Archive - 2014 - Latest News
For Alec Carlson of Blackfoot, helping his mother comes naturally and it's just what he does; but to his mother, "he is a hero." Now, Alec, just 11 years old, will be recognized as the youngest recipientt of "Idaho's Hometown Hero Medal."
Alec will receive his medal at the fourth annual Idaho's Hometown Hero Medal ceremony on Saturday at 6 p.m. at the Stephens Performing Arts Center in Pocatello.
During a brief public hearing on Tuesday night, Blackfoot city leaders approved executing funds from this yearâ€™s [2013-2014] fiscal year budget to supplement the cost of an improvement project at Blackfootâ€™s McCarley Field Airport.
Blackfoot Mayor Paul Loomis explained that the city has secured a grant from the Federal Aviation Administration (FAA) for $372,760.
The project slated at the airport will include the installation of new runway lighting, a beacon and supplemental windsocks.
It's amazing what you can find when you remodel your home.
Dennis and Cathy Hansen from Kimball were remodeling their home this summer. The Hansens' home is a big white house that stands south of Kimball Hill near Firth.
As they took off an old door frame, they found a century old letter from James E. Good, the prosecuting attorney for Bingham County in 1914.
The letter is dated Aug. 1, 1914.
It reads: "To the Voters of Bingham, Custer and Lemhi Counties:
FORT HALL â€” A Fort Hall man has died following a late-night stabbing on the reservation on Friday.
According to the Fort Hall Police, someone in the area of Edmo Road called an reported a fight in progress about 11:10 p.m. When police arrived, they found a Native American man with a stab wound.
Medical personnel took the man to Portneuf Medical Center in Pocatello where he was pronounced dead.
The FBI and Fort Hall Police are continuing their investigation.
Two Blackfoot men died in an industrial accident in Georgetown, Idaho, on Thursday. The victims are 45-year-old Trent Sorensen and 19-year-old Bo Taylor.
The accident occurred during work on the Georgetown City Sewer Project.
Sorensen and Taylor were attempting to repair a leak inside a manhole.
For more on this story, turn to our print or e-editions.
Senator Mike Crapo presented Quentin Murdock with the 2014 Spirit of Freedom Award on Thursday at the Idaho state Veterans home in Pocatello. These awards have been presented by Crapo since 2002.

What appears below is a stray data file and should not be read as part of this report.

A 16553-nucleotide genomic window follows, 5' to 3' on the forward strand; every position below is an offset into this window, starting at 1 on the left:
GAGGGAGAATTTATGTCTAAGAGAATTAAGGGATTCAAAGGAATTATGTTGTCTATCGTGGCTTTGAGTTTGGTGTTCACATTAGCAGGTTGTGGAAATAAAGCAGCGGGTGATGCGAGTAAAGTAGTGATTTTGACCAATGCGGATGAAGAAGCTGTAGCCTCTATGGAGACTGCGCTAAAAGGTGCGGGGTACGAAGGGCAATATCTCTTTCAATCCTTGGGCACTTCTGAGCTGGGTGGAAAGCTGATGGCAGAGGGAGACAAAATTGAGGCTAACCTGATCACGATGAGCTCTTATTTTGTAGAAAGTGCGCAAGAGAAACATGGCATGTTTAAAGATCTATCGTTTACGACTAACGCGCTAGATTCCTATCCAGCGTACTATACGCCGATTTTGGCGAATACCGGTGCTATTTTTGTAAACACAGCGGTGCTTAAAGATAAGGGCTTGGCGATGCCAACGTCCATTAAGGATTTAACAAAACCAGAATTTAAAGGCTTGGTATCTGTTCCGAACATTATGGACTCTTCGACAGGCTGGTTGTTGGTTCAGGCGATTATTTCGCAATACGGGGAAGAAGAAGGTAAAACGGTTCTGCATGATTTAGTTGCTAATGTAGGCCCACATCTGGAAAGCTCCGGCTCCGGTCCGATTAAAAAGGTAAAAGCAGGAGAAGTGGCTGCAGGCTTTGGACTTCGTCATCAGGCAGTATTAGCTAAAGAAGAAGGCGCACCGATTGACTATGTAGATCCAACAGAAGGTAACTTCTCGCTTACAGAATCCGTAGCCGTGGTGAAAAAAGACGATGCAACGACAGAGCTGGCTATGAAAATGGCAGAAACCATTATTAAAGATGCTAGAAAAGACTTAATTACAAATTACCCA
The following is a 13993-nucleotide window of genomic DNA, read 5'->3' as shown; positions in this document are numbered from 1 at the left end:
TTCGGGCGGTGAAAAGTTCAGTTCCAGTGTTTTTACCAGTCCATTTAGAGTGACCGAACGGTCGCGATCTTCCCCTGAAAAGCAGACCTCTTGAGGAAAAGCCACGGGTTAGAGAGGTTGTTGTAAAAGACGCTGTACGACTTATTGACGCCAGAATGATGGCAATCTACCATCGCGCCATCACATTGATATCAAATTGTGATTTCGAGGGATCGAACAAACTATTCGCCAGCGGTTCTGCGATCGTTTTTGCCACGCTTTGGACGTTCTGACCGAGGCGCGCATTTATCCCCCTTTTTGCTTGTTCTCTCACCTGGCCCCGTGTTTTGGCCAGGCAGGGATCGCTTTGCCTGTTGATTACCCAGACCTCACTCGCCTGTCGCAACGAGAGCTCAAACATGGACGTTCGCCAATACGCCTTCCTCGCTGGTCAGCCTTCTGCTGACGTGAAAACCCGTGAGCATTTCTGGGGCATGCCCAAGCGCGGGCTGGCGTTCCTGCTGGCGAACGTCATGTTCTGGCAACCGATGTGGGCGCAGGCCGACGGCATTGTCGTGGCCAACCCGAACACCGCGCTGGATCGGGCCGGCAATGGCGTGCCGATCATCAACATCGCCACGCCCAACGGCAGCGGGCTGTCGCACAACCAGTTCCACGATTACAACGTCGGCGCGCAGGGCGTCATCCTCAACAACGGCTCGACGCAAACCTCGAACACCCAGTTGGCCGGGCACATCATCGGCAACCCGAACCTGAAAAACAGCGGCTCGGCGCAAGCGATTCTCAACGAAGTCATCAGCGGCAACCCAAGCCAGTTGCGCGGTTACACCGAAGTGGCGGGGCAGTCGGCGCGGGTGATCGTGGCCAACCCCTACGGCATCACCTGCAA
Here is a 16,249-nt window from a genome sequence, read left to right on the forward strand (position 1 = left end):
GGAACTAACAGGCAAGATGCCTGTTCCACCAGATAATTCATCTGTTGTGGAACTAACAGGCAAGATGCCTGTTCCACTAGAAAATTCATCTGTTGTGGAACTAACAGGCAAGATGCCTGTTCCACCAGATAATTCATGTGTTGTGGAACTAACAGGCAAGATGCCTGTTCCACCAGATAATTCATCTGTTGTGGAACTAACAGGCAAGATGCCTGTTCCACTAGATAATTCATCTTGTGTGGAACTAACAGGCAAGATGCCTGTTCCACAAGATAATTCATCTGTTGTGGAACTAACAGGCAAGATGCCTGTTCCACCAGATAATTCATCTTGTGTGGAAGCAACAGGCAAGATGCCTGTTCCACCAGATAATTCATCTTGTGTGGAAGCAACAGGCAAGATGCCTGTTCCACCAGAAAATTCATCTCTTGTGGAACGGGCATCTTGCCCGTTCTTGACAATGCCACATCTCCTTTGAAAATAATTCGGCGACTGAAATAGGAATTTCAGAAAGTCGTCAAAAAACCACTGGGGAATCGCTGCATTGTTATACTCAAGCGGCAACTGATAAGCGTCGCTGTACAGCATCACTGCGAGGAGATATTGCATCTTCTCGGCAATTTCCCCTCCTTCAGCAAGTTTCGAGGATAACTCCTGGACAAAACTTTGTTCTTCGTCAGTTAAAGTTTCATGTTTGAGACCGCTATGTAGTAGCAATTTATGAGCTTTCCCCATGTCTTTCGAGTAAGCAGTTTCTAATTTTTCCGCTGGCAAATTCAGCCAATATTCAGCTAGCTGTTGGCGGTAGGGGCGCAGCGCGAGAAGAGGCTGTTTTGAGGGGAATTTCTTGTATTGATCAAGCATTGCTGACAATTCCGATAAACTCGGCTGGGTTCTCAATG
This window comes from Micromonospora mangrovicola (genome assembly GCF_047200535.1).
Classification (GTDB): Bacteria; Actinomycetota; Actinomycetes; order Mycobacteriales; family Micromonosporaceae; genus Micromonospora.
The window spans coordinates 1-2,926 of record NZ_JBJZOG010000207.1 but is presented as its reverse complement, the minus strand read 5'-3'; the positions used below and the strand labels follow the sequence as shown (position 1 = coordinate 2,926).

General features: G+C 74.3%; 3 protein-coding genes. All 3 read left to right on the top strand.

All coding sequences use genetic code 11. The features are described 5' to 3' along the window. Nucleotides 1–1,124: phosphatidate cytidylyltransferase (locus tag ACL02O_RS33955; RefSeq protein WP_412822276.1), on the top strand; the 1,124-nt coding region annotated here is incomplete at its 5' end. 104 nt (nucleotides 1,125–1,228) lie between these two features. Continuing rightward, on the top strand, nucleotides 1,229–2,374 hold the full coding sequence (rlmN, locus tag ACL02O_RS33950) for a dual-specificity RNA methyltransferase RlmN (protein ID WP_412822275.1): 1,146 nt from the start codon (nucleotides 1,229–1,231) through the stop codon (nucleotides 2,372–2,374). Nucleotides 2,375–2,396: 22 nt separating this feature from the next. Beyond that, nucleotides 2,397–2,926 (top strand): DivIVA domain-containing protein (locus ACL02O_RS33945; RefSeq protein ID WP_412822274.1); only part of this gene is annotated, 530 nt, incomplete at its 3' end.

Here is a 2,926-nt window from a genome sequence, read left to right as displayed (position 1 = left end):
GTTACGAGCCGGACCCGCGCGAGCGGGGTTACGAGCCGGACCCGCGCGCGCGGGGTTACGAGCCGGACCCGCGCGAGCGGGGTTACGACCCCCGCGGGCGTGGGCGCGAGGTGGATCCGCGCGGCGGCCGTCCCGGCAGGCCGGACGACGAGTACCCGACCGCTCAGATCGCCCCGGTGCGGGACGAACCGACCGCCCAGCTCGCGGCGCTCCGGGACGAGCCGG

You can read the whole story in tomorrows paper.
FORT HALL â€” Lee Juan Tyler explained the purpose of the Shoshone-Bannock Tribes' economic symposium simply.
"We want to be part of something that helps our future," said Tyler, the vice chairman of the tribal business council, as he opened the symposium on Wednesday.
"We have to help each other," Tyler said. "We need to be a team."
His audience included business and community leaders from Bingham, Bannock and Power counties as well as a few tribal leaders.
It was not an easy decision to make; in fact, at times the frustration was evident. However; the Blackfoot School District board of trustees voted 3-2 to grant Teton Stage Lines 10 bus routes at a special board meeting on Tuesday night.
The board called the meeting to finalize the 2014-15 school transportation bids. The were reopened last month after Donavan Harrington, the owner of Idaho Falls-based Teton Stage Lines, appealed the board's decision denying him the routes even though his firm was the lowest bidder.
A new flashing sign now sits in the crosswalk where a Blackfoot High School student was hit crossing the street in the early morning hours last winter. City and school officials are hoping that the new sign will prevent such an accident from ever happening again.
Last February, BHS senior Cheyanne Pendlebury was walking in the crosswalk from the LDS seminary building to the high school around 7 a.m. It was still dark outside when she was hit by a car. She sustained a broken arm among other injuries.
BLACKFOOT â€” Henry Miles and his wife Carol didn't know what to expect when Wednesday, Aug. 28, 1963 arrived.
The couple had grown up in Blackfoot, Idaho, and didn't know a lot of black people although they were now living in Washington, D.C. There Henry had met Glen Roane, like him a contract negotiator who purchased underwater ordinance for the Polaris submarine. Roane was black and had grown up in Viriginia.